Midterm election most negative ever, study says

Alexis Levinson Political Reporter
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Adding to the discussion of violent rhetoric among politicians and the media this week, a study released Wednesday says that the 2010 midterm election was one of the most negative elections ever.

In the study, based on data collected in the Wesleyan Media Project, the successor of the Wisconsin Media Project, Erika Franklin Fowler and Travis N. Rideout examined 4,576 gubernatorial, House, and Senate ads aired in the 2010 campaign.

The study, entitled “Advertising Trends in 2010,” found that the “tone” of campaign ads was overwhelmingly more negative than in previous election cycles. Dividing ads into the categories of attack ads, promotional ads, and contrast ads (those which compared two candidates), the study found that 53.5 percent of campaign ads were attack ads. Republicans were on the offensive slightly more than Democrats, with 56.8 percent of all Republican ads being attack ads, compared to 52.5 percent of Democrat ads.

“Party-sponsored ads were particularly negative,” according to the paper, “with 96 percent of airings being pure attack ads.” Independent groups, whose role in elections was newly highlighted after the Citizens United court case permitted them not to disclose their donors, were only slightly less negative, with 87.2 percent of the ads they ran being negative. Attack ads only comprised 36.1 percent of candidates’ ads, however.

Commenting on this trend, Fowler and Rideout note that, “Allowing candidates to remain above the fray (at least relatively) and letting others do the dirty work is not something new, but it was certainly pronounced in 2010.”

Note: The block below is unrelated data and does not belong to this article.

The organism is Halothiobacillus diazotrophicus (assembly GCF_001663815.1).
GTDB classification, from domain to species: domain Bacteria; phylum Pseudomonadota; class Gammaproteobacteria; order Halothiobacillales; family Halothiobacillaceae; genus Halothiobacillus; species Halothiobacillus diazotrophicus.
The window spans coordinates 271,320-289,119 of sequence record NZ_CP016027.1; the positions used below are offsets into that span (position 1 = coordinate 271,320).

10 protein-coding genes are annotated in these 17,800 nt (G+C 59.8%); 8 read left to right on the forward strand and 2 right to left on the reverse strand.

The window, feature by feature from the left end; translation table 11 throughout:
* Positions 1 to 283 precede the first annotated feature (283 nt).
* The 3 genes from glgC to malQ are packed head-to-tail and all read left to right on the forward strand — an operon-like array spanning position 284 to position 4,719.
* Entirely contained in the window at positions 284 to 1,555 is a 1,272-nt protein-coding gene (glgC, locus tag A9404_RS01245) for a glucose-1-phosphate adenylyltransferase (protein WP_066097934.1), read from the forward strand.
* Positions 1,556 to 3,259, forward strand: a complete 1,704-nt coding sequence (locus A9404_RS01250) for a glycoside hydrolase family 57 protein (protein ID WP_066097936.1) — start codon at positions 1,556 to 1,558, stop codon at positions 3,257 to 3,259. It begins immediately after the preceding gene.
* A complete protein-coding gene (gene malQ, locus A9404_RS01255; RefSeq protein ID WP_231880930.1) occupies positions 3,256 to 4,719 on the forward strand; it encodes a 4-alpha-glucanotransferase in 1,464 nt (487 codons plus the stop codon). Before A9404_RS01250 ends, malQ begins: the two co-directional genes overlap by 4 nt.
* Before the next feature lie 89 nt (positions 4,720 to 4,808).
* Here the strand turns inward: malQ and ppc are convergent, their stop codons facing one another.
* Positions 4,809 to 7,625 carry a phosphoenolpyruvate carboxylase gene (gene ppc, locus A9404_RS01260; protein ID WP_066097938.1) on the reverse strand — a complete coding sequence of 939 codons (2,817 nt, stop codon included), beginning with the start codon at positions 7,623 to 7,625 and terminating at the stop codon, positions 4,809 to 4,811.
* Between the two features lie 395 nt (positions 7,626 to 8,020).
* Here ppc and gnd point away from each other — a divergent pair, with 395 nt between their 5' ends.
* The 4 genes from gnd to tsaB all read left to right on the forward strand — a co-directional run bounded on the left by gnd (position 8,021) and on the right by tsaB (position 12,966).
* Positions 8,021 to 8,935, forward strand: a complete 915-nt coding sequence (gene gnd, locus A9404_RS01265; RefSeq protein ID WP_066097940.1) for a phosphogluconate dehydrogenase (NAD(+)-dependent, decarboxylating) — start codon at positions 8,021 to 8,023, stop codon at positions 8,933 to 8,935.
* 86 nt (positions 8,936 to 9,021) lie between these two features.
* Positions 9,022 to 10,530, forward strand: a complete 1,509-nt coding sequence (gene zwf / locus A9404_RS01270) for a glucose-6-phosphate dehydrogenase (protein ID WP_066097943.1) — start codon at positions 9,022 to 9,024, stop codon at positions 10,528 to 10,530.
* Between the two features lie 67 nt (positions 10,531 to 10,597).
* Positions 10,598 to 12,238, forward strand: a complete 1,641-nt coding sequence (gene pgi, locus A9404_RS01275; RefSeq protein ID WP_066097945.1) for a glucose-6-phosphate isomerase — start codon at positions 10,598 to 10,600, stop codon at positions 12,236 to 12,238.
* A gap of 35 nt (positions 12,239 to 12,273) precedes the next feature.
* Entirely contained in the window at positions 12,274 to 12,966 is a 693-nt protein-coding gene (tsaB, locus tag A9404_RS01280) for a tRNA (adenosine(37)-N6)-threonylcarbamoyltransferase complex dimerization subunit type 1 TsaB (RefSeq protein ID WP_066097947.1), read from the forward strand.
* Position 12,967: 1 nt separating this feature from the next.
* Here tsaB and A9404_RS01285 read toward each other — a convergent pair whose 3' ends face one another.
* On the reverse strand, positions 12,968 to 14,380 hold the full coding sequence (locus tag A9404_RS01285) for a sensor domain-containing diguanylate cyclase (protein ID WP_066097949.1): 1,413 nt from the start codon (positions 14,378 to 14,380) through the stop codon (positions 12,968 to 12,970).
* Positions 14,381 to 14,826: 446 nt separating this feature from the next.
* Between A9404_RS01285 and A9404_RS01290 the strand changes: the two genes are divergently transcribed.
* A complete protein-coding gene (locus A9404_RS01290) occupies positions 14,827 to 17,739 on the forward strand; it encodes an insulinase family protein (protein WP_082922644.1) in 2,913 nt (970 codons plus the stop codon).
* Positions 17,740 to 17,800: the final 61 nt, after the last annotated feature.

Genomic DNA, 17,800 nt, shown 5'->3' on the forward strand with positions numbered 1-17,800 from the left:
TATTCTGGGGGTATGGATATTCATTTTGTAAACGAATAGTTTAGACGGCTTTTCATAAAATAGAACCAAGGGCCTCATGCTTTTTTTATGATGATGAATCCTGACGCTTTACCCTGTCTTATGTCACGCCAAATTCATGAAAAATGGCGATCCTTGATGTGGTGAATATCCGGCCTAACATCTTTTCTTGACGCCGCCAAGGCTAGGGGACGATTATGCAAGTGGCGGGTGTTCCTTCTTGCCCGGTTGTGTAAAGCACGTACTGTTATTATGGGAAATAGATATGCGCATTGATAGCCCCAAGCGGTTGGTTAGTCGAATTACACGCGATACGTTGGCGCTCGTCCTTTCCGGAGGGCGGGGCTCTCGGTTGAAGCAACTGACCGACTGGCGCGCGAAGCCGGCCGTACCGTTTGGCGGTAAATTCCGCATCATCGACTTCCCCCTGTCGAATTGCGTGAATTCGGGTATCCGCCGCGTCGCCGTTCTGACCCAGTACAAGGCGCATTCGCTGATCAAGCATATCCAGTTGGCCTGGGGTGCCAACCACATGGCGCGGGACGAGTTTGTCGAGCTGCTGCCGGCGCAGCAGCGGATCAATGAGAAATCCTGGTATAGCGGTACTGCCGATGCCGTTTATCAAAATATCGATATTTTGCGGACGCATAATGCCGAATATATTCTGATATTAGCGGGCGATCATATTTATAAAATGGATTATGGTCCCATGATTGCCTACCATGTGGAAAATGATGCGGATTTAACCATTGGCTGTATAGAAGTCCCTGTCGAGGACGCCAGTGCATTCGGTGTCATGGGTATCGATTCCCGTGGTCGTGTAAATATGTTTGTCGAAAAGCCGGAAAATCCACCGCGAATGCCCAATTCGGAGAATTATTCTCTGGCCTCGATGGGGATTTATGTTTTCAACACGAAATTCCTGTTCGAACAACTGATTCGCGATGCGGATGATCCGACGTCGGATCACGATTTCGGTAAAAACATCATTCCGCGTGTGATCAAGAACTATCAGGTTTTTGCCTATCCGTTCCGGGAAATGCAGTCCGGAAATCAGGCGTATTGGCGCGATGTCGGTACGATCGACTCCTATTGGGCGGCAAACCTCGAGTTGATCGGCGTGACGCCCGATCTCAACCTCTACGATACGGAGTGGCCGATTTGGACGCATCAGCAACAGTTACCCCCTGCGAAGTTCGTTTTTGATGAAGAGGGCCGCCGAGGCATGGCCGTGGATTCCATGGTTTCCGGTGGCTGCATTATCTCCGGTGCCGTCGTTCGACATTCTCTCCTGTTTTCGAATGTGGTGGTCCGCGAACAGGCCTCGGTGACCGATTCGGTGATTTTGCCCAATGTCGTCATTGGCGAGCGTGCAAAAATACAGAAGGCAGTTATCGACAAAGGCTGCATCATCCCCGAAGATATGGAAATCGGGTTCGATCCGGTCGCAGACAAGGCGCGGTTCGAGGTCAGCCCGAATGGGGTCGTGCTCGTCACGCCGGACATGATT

Combined with the increased number of ads, the authors of the paper note that this election was more negative than others in terms of the sheer number of negative ads, as well as by the percentage of negative ads out of the total.

Nonetheless, the paper suggests that the increased negativity in ads could be seen as a positive. Citing other studies, the authors write that “negative ads are actually more likely to talk about policy issues, and thus negative ads may be informative ads. Negative ads may also raise the stakes, motivating people to get out and vote.”

Due to the heightened media scrutiny of such ads, the authors pointed out that there was “amplification of negativity through media,” and that as such, the public likely perceived the campaign to be even more negative than it actually was.

“Coverage of attacks as a central strategy of campaigns will only have increased the extent to which citizens perceive the election to be negative above and beyond the ‘objective’ levels as measured through ads alone,” they write.

The increase in negativity, the authors point out, citing another study, could ultimately increase voter cynicism: “[E]xposure to negativity is likely to increase cynicism, especially among nonpartisans…precisely those individuals both parties are attempting to court.”